Monday, 28 July 2014

All fracked up


Sooner or later if the government’s plan comes off there will be a shale gas fracking site near you. Or you will have a friend or family member who lives near one.

That’s because around 3,000 wells could be drilled at more than 1,000 sites across the country in order to deliver up to a fifth of the country’s annual gas demand to an increasingly power hungry society - welcome to Fracking GB plc!

Today the government began a new round of licensing for onshore oil and gas, which opens up around half of the UK to potential fracking, including national parks in ‘exceptional circumstances’.

The licences are the first step towards exploration but firms will also have to obtain planning consent, permits from the Environment Agency and a sign-off from the Health and Safety Executive.

Fracking involves blasting water, chemicals and sand at high pressure into shale rock formations deep under ground to release the gas held inside.

In announcing the so-called 14th onshore licensing round, Business and Energy Minister Matthew Hancock said: "Unlocking shale gas in Britain has the potential to provide us with greater energy security, jobs and growth.

"We must act carefully, minimising risks, to explore how much of our large resource can be recovered to give the UK a new home-grown source of energy."

Today’s Guardian newspaper reports the government has committed nearly £2.5m of public money to an office to encourage fracking - before a single home has been powered by shale gas.

David Cameron has said the UK is going "all out for shale", with his government offering tax breaks to fracking companies and promising local authorities they will be able to keep 100% of the business rates from fracking operations, rather than 50% as before.

Previously unreleased figures show that the Office of Unconventional Gas and Oil (Ougo) - set up in March 2013 to encourage the development of shale gas and oil and coal bed methane - has already spent £568,000 and has been awarded a budget of £1.8m for this financial year.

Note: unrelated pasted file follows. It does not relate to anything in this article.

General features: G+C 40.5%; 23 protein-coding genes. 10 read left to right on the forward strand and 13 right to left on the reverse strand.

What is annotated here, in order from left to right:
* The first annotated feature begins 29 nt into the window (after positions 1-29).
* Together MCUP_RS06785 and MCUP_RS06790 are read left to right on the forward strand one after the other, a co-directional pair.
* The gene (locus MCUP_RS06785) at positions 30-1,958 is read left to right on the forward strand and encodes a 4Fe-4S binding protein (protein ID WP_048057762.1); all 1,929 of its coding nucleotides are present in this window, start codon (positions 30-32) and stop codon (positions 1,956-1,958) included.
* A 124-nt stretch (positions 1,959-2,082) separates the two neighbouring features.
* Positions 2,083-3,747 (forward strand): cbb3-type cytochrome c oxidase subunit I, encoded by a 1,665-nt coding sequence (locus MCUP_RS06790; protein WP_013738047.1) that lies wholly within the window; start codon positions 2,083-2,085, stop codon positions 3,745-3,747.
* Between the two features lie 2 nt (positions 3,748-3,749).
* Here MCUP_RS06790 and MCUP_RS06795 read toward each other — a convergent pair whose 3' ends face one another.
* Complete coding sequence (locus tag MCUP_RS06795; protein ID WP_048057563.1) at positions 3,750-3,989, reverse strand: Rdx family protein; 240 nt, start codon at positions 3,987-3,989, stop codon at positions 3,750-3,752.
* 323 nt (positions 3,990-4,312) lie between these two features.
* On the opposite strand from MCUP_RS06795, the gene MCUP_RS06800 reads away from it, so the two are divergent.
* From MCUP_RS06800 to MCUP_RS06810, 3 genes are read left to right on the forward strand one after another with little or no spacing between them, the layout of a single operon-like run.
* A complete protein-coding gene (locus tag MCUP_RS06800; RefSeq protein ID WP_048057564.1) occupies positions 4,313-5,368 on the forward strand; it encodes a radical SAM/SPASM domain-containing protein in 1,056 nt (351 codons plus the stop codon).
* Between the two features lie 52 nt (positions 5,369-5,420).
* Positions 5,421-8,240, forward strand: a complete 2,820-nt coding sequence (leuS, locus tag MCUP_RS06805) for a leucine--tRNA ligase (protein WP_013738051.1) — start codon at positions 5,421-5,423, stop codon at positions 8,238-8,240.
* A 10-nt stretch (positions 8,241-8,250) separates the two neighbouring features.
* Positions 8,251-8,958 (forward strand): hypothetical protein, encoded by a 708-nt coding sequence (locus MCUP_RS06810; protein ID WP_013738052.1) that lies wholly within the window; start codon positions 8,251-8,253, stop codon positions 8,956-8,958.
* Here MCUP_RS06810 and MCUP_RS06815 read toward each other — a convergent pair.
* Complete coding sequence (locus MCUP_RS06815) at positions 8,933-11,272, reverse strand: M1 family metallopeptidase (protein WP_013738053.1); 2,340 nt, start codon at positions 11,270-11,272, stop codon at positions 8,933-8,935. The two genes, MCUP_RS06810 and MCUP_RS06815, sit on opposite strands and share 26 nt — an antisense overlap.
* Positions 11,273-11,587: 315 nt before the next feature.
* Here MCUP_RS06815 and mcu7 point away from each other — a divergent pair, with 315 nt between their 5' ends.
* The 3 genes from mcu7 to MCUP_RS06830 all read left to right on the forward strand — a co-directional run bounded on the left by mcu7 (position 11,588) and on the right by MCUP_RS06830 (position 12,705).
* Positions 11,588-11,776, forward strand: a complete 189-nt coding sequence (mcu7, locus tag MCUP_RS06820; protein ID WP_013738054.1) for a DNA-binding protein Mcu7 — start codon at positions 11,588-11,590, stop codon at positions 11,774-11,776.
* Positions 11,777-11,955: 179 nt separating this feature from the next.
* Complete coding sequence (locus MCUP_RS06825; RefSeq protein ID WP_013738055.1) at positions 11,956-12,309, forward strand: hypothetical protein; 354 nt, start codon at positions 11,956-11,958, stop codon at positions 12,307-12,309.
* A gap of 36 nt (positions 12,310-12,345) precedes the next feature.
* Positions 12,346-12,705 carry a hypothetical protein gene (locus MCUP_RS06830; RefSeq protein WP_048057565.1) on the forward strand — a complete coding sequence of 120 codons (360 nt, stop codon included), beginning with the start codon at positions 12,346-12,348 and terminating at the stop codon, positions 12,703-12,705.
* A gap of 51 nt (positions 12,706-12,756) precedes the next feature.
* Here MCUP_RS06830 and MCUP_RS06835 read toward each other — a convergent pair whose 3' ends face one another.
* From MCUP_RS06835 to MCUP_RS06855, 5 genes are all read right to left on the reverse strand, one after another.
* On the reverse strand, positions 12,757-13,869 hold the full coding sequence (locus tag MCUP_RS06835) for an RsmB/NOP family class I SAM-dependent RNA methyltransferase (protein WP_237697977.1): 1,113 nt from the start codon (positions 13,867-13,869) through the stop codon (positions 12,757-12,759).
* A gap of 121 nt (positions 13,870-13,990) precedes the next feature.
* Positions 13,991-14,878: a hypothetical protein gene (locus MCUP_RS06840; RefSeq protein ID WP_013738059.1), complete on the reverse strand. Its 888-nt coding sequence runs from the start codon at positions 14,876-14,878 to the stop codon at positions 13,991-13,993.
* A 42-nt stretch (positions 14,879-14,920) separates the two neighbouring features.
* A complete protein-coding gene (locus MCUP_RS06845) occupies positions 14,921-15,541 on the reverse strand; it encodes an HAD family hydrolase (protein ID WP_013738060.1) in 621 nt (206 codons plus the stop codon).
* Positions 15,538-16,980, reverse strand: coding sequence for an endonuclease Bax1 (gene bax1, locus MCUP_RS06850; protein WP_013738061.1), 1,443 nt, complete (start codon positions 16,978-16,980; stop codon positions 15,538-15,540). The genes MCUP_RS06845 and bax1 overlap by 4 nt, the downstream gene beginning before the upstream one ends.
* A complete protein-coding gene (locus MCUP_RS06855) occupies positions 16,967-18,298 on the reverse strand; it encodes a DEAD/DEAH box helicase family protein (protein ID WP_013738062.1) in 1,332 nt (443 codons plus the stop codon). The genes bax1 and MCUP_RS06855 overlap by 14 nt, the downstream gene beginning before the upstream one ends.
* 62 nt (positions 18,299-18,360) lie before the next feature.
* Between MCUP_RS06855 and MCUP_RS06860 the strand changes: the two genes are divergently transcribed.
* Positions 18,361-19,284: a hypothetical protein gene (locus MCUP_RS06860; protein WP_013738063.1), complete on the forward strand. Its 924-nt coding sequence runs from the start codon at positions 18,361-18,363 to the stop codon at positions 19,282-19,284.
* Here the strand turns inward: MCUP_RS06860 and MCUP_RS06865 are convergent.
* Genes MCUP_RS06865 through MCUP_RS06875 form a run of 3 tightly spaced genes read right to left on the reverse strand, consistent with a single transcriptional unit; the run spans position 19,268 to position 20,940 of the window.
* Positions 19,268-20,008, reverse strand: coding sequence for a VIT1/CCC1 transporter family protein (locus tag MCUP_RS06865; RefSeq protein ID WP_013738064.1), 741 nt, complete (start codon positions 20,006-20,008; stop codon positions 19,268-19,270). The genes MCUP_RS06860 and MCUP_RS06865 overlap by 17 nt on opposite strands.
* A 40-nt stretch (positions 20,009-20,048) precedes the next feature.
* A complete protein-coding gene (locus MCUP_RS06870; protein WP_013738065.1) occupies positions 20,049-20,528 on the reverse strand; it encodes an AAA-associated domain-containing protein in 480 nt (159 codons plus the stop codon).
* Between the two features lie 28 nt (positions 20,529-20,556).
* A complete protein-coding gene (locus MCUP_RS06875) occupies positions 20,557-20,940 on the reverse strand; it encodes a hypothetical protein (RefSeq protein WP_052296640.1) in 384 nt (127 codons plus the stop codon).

There are already people living near fracking sites in the north of the country whose homes have been blighted - making insurance difficult and expensive, and significantly reducing property values.

"In pushing forward with their fracking fantasy, Cameron and co are riding roughshod over the climate science," said Natalie Bennett, leader of the Green Party.

"The science overwhelmingly indicates that 80% of known fossil fuel reserves need to be left underground if we are serious about meeting internationally agreed climate commitments."

She said fracking would add to the huge financial risk of the carbon bubble and called for the use of renewable and conservation technologies to build a sustainable energy policy.

"We need a government that doesn’t want to sacrifice our homes and communities for the profits of oil and gas firms while ignoring the pressing reality of climate change," she added.

The renewable wind power industry has had to deal with a broad range of challenges, particularly visual impact, and so far this doesn’t seem to be on the shale gas radar.

But type ‘shale gas rig’ into an internet search engine and select 'images' to see a taster of what might actually be in store for any community where drilling might take place.


We're likely to see the industrialisation of tracts of the British countryside, gas flaring in the home counties and a steady stream of trucks carrying contaminated water down rural lanes.